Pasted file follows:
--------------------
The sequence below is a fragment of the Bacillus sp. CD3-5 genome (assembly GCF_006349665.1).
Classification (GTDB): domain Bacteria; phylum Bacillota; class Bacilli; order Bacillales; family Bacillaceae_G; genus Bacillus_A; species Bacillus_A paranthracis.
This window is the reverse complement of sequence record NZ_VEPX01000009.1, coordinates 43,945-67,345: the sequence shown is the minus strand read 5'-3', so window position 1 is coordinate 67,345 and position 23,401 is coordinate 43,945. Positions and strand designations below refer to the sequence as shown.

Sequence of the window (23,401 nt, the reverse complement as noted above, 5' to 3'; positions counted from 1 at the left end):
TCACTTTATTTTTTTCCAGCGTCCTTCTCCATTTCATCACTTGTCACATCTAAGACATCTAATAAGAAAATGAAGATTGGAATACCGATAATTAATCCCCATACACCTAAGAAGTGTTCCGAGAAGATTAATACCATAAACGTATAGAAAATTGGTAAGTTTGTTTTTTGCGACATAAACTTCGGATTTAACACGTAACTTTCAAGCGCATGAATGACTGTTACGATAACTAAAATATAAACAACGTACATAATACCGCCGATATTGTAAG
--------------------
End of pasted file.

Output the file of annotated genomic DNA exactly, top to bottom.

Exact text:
The sequence below is a fragment of the Bacillus sp. CD3-5 genome (assembly GCF_006349665.1).
Classification (GTDB): domain Bacteria; phylum Bacillota; class Bacilli; order Bacillales; family Bacillaceae_G; genus Bacillus_A; species Bacillus_A paranthracis.
This window is the reverse complement of sequence record NZ_VEPX01000009.1, coordinates 43,945-67,345: the sequence shown is the minus strand read 5'-3', so window position 1 is coordinate 67,345 and position 23,401 is coordinate 43,945. Positions and strand designations below refer to the sequence as shown.

Sequence of the window (23,401 nt, the reverse complement as noted above, 5' to 3'; positions counted from 1 at the left end):
TCACTTTATTTTTTTCCAGCGTCCTTCTCCATTTCATCACTTGTCACATCTAAGACATCTAATAAGAAAATGAAGATTGGAATACCGATAATTAATCCCCATACACCTAAGAAGTGTTCCGAGAAGATTAATACCATAAACGTATAGAAAATTGGTAAGTTTGTTTTTTGCGACATAAACTTCGGATTTAACACGTAACTTTCAAGCGCATGAATGACTGTTACGATAACTAAAATATAAACAACGTACATAATACCGCCGATATTGTAAG